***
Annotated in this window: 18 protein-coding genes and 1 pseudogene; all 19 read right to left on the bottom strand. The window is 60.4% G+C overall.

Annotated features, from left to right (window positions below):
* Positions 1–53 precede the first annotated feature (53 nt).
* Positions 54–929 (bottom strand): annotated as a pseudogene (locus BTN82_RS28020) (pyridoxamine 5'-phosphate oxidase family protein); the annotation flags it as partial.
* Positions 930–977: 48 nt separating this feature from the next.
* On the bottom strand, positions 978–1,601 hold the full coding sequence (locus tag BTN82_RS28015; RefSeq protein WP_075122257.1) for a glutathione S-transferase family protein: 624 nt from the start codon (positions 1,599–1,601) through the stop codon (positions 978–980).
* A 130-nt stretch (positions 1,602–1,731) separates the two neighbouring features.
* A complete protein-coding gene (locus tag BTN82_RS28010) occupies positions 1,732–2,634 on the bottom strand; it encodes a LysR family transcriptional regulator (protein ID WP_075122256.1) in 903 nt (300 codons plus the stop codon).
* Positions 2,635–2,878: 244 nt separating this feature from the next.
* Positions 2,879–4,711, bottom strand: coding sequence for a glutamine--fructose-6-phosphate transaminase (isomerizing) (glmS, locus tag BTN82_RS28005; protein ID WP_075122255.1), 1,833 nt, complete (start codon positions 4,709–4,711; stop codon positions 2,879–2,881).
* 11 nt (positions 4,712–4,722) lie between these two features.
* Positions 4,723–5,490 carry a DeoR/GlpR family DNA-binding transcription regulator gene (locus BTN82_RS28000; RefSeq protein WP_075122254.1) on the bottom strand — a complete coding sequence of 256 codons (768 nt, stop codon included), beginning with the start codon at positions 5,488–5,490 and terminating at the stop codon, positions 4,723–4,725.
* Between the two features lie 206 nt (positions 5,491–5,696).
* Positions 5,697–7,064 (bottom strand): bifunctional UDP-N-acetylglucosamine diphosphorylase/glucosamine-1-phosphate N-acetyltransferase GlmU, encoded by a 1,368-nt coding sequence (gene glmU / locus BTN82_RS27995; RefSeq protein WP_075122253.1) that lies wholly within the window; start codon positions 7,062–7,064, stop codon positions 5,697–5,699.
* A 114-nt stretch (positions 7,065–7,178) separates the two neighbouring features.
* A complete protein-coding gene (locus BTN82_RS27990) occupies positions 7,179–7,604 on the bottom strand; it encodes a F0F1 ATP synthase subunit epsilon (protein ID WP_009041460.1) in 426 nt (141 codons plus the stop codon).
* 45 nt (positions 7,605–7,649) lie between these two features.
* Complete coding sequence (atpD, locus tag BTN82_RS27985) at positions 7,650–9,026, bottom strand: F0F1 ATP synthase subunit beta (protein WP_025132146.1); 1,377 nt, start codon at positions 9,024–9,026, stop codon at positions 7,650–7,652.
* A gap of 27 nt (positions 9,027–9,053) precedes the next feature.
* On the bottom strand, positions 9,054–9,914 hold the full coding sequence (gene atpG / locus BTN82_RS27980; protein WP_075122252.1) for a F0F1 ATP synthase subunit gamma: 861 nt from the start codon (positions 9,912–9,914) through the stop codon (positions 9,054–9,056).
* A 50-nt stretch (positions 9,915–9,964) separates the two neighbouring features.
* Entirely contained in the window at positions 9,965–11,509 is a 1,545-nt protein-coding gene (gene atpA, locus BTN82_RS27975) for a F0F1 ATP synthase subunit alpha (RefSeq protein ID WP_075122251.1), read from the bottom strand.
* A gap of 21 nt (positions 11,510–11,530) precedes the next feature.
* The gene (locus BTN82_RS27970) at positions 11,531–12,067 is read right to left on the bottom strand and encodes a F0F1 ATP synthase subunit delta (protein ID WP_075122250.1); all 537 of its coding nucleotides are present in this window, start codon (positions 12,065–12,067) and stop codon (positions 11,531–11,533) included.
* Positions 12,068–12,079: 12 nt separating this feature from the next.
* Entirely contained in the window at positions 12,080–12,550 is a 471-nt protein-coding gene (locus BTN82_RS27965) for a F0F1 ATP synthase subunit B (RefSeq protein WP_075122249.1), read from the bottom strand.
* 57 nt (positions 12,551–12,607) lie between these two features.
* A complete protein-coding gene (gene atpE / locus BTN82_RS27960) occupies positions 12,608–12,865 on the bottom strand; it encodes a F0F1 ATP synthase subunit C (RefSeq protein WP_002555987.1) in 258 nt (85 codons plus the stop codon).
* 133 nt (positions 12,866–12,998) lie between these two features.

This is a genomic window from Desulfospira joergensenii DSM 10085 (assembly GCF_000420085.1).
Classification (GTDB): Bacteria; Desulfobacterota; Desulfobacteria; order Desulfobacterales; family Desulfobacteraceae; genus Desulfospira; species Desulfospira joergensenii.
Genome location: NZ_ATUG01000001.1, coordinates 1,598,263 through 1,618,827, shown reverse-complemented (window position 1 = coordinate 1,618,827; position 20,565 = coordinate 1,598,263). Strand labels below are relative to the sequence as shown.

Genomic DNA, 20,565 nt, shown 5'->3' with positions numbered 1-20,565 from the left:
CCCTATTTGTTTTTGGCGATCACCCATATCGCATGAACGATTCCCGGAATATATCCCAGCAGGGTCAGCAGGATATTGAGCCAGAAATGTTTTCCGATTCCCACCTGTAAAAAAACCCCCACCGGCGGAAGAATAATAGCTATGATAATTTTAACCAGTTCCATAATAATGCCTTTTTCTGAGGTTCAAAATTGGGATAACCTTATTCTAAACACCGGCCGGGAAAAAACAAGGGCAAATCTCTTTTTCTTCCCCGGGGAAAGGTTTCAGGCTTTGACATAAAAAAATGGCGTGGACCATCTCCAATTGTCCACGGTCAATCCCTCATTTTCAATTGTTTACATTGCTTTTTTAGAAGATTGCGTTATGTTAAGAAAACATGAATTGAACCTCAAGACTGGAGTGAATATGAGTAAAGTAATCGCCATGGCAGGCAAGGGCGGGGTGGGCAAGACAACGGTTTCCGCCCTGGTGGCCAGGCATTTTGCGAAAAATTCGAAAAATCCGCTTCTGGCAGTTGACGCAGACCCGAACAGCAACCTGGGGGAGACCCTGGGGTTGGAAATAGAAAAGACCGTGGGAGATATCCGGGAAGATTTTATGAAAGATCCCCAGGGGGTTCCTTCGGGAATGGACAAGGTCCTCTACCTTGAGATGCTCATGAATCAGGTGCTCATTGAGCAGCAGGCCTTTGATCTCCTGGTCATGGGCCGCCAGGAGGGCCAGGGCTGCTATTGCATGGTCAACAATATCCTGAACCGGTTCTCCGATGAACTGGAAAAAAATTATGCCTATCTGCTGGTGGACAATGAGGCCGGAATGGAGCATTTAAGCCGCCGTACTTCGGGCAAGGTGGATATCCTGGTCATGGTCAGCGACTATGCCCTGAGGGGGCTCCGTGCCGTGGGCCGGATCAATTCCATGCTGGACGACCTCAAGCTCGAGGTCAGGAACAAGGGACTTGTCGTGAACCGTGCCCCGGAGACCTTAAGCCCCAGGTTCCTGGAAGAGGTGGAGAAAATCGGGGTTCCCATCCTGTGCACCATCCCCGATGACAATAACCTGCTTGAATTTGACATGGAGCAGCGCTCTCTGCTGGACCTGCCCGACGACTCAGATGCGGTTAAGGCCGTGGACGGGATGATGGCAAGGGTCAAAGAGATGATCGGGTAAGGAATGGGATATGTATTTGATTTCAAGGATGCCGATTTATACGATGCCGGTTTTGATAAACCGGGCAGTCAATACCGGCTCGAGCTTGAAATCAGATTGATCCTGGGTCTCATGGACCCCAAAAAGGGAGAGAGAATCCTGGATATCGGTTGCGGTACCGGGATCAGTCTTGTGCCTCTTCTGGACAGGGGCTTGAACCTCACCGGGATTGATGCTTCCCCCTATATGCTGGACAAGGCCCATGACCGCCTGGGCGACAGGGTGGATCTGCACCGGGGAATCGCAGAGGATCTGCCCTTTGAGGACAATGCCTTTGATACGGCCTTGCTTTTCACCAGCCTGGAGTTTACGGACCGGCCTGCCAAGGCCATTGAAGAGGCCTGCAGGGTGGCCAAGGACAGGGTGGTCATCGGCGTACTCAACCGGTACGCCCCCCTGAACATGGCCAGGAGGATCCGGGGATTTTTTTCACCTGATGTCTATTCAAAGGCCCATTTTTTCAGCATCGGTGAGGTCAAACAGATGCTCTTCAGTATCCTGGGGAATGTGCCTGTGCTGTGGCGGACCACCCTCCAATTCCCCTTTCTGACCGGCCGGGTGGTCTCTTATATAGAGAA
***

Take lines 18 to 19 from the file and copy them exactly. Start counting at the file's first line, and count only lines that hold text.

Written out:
* Complete coding sequence (atpD, locus tag BTN82_RS27985) at positions 7,650–9,026, bottom strand: F0F1 ATP synthase subunit beta (protein WP_025132146.1); 1,377 nt, start codon at positions 9,024–9,026, stop codon at positions 7,650–7,652.
* A gap of 27 nt (positions 9,027–9,053) precedes the next feature.